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The artistic disposition Susceptibility and impulse towards ex.
pression—Music in the rough, in animals, in savages—Design
Music of savages—First efforts in the direction of design-Ele-
mentary types—Reiteration of phrases—Sequences—Tonality-
COMBINATION OF OLD METHODS AND NEW
Renewed cultivation of contrapuntal methods—Influence of Italian
taste and style upon Handel-His operas--His oratorios–J. S.
Characterisation—Increase of impulse towards the embodiment of
definite ideas external to music-Spohr-Weber-Mendelssohn
Italian disposition and its fruits-French opera–German ideals-
Wagner-Early influences-Instinct and theory-Exile and
THE ART OF MUSIC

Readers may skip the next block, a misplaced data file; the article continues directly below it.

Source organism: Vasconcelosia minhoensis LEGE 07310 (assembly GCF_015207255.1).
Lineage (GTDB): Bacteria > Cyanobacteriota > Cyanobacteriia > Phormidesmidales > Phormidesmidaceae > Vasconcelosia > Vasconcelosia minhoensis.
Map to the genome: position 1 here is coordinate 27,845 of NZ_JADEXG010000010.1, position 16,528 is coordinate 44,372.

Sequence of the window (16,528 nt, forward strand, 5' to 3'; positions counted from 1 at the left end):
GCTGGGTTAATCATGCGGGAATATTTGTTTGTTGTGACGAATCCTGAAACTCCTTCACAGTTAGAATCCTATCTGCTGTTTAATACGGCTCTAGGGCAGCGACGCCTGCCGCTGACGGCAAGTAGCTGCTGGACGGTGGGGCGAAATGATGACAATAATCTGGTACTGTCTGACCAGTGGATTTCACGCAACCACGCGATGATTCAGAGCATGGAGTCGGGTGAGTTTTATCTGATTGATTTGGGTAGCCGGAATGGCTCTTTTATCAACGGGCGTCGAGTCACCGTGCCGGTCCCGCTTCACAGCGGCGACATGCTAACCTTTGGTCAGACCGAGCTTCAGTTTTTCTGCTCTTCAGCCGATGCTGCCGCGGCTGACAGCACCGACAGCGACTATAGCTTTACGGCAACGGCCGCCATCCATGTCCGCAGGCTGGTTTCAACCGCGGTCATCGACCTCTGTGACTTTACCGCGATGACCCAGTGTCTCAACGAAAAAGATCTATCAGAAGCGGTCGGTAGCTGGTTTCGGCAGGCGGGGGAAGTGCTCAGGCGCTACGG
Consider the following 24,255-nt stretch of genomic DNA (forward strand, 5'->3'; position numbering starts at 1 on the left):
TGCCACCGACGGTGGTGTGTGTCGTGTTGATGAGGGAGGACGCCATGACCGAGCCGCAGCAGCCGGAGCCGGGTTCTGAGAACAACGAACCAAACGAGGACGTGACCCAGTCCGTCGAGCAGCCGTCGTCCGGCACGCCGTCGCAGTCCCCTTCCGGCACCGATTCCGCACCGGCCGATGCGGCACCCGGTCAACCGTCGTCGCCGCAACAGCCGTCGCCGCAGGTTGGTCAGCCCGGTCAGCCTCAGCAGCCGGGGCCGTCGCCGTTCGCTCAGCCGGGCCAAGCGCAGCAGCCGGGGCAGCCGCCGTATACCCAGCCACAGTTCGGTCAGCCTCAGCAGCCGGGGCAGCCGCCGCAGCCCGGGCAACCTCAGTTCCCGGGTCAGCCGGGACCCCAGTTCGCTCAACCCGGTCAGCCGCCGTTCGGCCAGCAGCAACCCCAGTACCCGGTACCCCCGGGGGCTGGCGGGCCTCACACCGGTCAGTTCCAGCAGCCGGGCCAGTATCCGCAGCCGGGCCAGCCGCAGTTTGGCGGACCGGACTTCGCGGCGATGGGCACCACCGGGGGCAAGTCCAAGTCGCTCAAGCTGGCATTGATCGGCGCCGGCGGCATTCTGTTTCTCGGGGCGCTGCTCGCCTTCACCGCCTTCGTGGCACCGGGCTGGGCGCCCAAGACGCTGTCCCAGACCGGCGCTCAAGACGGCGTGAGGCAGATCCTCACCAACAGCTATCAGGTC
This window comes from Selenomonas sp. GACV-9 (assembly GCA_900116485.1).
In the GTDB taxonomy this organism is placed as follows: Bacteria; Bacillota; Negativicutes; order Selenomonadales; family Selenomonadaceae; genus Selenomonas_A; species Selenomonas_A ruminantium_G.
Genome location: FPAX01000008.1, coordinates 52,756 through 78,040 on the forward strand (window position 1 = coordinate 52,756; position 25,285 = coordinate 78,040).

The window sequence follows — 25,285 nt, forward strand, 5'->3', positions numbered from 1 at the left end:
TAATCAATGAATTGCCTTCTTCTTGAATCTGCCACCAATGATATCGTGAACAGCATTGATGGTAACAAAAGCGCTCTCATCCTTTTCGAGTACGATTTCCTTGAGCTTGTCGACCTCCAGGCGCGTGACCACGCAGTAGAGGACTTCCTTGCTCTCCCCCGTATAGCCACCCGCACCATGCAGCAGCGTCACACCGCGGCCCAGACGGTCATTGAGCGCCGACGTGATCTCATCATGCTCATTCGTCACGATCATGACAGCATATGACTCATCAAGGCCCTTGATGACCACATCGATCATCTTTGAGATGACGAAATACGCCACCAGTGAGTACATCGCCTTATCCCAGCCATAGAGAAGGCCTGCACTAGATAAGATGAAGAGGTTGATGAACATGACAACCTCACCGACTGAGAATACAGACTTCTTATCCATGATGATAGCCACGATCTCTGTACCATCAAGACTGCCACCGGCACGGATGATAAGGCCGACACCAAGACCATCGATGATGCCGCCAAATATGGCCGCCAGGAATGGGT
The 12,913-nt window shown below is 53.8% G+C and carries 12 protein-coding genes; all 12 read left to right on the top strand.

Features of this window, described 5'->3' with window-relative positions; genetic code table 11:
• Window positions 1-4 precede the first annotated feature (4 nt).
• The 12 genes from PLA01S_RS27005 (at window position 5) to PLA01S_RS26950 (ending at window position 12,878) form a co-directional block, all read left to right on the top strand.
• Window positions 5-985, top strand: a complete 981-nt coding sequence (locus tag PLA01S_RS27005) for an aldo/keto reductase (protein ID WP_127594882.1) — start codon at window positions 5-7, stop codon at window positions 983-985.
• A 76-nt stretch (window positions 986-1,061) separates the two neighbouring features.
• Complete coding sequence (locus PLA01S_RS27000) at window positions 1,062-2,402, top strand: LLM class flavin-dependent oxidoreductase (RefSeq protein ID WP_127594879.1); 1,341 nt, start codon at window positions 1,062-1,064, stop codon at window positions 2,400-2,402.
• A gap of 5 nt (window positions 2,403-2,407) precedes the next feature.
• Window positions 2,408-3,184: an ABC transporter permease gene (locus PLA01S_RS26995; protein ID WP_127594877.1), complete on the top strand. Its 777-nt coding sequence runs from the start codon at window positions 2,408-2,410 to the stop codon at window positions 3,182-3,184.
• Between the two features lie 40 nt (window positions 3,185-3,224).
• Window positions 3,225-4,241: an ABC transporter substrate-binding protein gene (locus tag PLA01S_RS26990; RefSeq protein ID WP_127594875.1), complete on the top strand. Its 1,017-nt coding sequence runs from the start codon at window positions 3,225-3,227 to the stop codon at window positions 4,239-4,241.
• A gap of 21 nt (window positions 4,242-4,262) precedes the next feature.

THERE are probably but few people in the world so morose as to find no pleasure either in the exercise or the receipt of sympathy, and it is to be hoped there are very few so blind or perverse as to regard it as an undesirable and useless factor in the human psychological outfit. Whether it is the higher development of an original instinct which enabled mankind to rise above the rest of the animal world by co-operation and mutual helpfulness, or whether it is the outcome of the state of mutual dependence which is the lot of human beings, it is obviously a quality without which society could hardly continue to exist in the complicated state of organisation at which it has arrived. The jarring interests of hurrying, striving millions require something more than mere cold-blooded utilitarian motives to keep them properly balanced; and in matters of everyday life the impulses which tend to mutual helpfulness and forbearance are fed by the ordinary phases of this omnipresent instinct. But there are many kinds and infinitely variable , degrees of sympathy, and some people love best to bestow it, and some there are who much prefer to receive it. And apart from the ordinary sympathetic consideration of everyday life on the one hand, and of the devoted sympathetic heroism which often rises to the pitch of entire sacrifice of self on the other, most people have some special liries and subjects which excite their sympathetio instincts, and make